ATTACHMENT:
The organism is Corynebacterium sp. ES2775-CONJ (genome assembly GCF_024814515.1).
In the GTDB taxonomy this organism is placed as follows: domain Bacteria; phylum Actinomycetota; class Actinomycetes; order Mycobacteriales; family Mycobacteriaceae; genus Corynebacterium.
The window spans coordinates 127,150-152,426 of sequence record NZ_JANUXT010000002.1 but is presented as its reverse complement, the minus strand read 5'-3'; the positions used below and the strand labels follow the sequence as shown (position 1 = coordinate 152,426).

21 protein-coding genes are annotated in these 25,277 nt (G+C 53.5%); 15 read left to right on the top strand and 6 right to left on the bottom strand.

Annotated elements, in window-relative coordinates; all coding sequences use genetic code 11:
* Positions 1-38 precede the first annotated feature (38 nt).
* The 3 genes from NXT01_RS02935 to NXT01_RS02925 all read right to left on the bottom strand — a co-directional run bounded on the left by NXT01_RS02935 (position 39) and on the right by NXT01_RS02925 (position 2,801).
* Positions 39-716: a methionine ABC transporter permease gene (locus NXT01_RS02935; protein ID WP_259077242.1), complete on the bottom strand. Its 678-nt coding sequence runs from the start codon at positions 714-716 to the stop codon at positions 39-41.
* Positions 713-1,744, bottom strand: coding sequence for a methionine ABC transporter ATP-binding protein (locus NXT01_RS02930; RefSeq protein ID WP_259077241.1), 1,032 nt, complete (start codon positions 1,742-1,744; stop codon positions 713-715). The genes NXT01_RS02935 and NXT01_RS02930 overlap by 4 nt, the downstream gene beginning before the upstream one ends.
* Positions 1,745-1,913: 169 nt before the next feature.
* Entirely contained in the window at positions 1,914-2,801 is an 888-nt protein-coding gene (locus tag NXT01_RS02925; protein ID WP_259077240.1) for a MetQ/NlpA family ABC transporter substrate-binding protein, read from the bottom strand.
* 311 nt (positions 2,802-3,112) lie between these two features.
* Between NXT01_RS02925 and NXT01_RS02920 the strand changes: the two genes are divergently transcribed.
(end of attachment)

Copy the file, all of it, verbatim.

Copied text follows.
The organism is Corynebacterium sp. ES2775-CONJ (genome assembly GCF_024814515.1).
In the GTDB taxonomy this organism is placed as follows: domain Bacteria; phylum Actinomycetota; class Actinomycetes; order Mycobacteriales; family Mycobacteriaceae; genus Corynebacterium.
The window spans coordinates 127,150-152,426 of sequence record NZ_JANUXT010000002.1 but is presented as its reverse complement, the minus strand read 5'-3'; the positions used below and the strand labels follow the sequence as shown (position 1 = coordinate 152,426).

21 protein-coding genes are annotated in these 25,277 nt (G+C 53.5%); 15 read left to right on the top strand and 6 right to left on the bottom strand.

Annotated elements, in window-relative coordinates; all coding sequences use genetic code 11:
* Positions 1-38 precede the first annotated feature (38 nt).
* The 3 genes from NXT01_RS02935 to NXT01_RS02925 all read right to left on the bottom strand — a co-directional run bounded on the left by NXT01_RS02935 (position 39) and on the right by NXT01_RS02925 (position 2,801).
* Positions 39-716: a methionine ABC transporter permease gene (locus NXT01_RS02935; protein ID WP_259077242.1), complete on the bottom strand. Its 678-nt coding sequence runs from the start codon at positions 714-716 to the stop codon at positions 39-41.
* Positions 713-1,744, bottom strand: coding sequence for a methionine ABC transporter ATP-binding protein (locus NXT01_RS02930; RefSeq protein ID WP_259077241.1), 1,032 nt, complete (start codon positions 1,742-1,744; stop codon positions 713-715). The genes NXT01_RS02935 and NXT01_RS02930 overlap by 4 nt, the downstream gene beginning before the upstream one ends.
* Positions 1,745-1,913: 169 nt before the next feature.
* Entirely contained in the window at positions 1,914-2,801 is an 888-nt protein-coding gene (locus tag NXT01_RS02925; protein ID WP_259077240.1) for a MetQ/NlpA family ABC transporter substrate-binding protein, read from the bottom strand.
* 311 nt (positions 2,802-3,112) lie between these two features.
* Between NXT01_RS02925 and NXT01_RS02920 the strand changes: the two genes are divergently transcribed.